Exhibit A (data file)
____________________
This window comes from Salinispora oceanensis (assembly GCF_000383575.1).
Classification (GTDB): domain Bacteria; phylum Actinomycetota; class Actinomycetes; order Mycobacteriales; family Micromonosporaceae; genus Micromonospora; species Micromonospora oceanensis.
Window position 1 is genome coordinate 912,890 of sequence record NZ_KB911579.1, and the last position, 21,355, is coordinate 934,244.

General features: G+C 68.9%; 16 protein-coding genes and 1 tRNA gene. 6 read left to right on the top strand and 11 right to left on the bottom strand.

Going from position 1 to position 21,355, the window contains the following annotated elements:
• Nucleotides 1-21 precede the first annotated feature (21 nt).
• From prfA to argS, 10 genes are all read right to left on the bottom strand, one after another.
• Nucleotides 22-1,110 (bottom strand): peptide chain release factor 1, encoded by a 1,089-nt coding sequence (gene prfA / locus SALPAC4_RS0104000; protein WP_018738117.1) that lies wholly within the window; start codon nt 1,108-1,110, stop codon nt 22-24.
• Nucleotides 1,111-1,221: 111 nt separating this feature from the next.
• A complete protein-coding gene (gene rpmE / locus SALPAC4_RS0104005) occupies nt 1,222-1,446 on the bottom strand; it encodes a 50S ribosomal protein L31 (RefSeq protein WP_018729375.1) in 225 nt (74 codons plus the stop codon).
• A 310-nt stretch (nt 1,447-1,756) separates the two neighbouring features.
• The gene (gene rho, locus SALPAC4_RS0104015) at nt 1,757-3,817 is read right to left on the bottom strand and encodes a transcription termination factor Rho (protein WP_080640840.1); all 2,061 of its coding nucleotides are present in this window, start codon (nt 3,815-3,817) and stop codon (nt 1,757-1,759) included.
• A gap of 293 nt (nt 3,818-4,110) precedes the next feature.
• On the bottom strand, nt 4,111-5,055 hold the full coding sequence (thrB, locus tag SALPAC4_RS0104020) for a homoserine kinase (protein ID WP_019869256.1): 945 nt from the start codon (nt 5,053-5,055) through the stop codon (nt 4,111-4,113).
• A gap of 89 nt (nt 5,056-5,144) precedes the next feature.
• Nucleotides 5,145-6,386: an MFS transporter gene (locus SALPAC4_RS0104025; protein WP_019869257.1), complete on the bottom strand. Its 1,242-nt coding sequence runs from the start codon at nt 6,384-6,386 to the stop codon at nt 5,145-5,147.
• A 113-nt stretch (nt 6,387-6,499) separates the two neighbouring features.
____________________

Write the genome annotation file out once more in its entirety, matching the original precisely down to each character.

This window comes from Salinispora oceanensis (assembly GCF_000383575.1).
Classification (GTDB): domain Bacteria; phylum Actinomycetota; class Actinomycetes; order Mycobacteriales; family Micromonosporaceae; genus Micromonospora; species Micromonospora oceanensis.
Window position 1 is genome coordinate 912,890 of sequence record NZ_KB911579.1, and the last position, 21,355, is coordinate 934,244.

General features: G+C 68.9%; 16 protein-coding genes and 1 tRNA gene. 6 read left to right on the top strand and 11 right to left on the bottom strand.

Going from position 1 to position 21,355, the window contains the following annotated elements:
• Nucleotides 1-21 precede the first annotated feature (21 nt).
• From prfA to argS, 10 genes are all read right to left on the bottom strand, one after another.
• Nucleotides 22-1,110 (bottom strand): peptide chain release factor 1, encoded by a 1,089-nt coding sequence (gene prfA / locus SALPAC4_RS0104000; protein WP_018738117.1) that lies wholly within the window; start codon nt 1,108-1,110, stop codon nt 22-24.
• Nucleotides 1,111-1,221: 111 nt separating this feature from the next.
• A complete protein-coding gene (gene rpmE / locus SALPAC4_RS0104005) occupies nt 1,222-1,446 on the bottom strand; it encodes a 50S ribosomal protein L31 (RefSeq protein WP_018729375.1) in 225 nt (74 codons plus the stop codon).
• A 310-nt stretch (nt 1,447-1,756) separates the two neighbouring features.
• The gene (gene rho, locus SALPAC4_RS0104015) at nt 1,757-3,817 is read right to left on the bottom strand and encodes a transcription termination factor Rho (protein WP_080640840.1); all 2,061 of its coding nucleotides are present in this window, start codon (nt 3,815-3,817) and stop codon (nt 1,757-1,759) included.
• A gap of 293 nt (nt 3,818-4,110) precedes the next feature.
• On the bottom strand, nt 4,111-5,055 hold the full coding sequence (thrB, locus tag SALPAC4_RS0104020) for a homoserine kinase (protein ID WP_019869256.1): 945 nt from the start codon (nt 5,053-5,055) through the stop codon (nt 4,111-4,113).
• A gap of 89 nt (nt 5,056-5,144) precedes the next feature.
• Nucleotides 5,145-6,386: an MFS transporter gene (locus SALPAC4_RS0104025; protein WP_019869257.1), complete on the bottom strand. Its 1,242-nt coding sequence runs from the start codon at nt 6,384-6,386 to the stop codon at nt 5,145-5,147.
• A 113-nt stretch (nt 6,387-6,499) separates the two neighbouring features.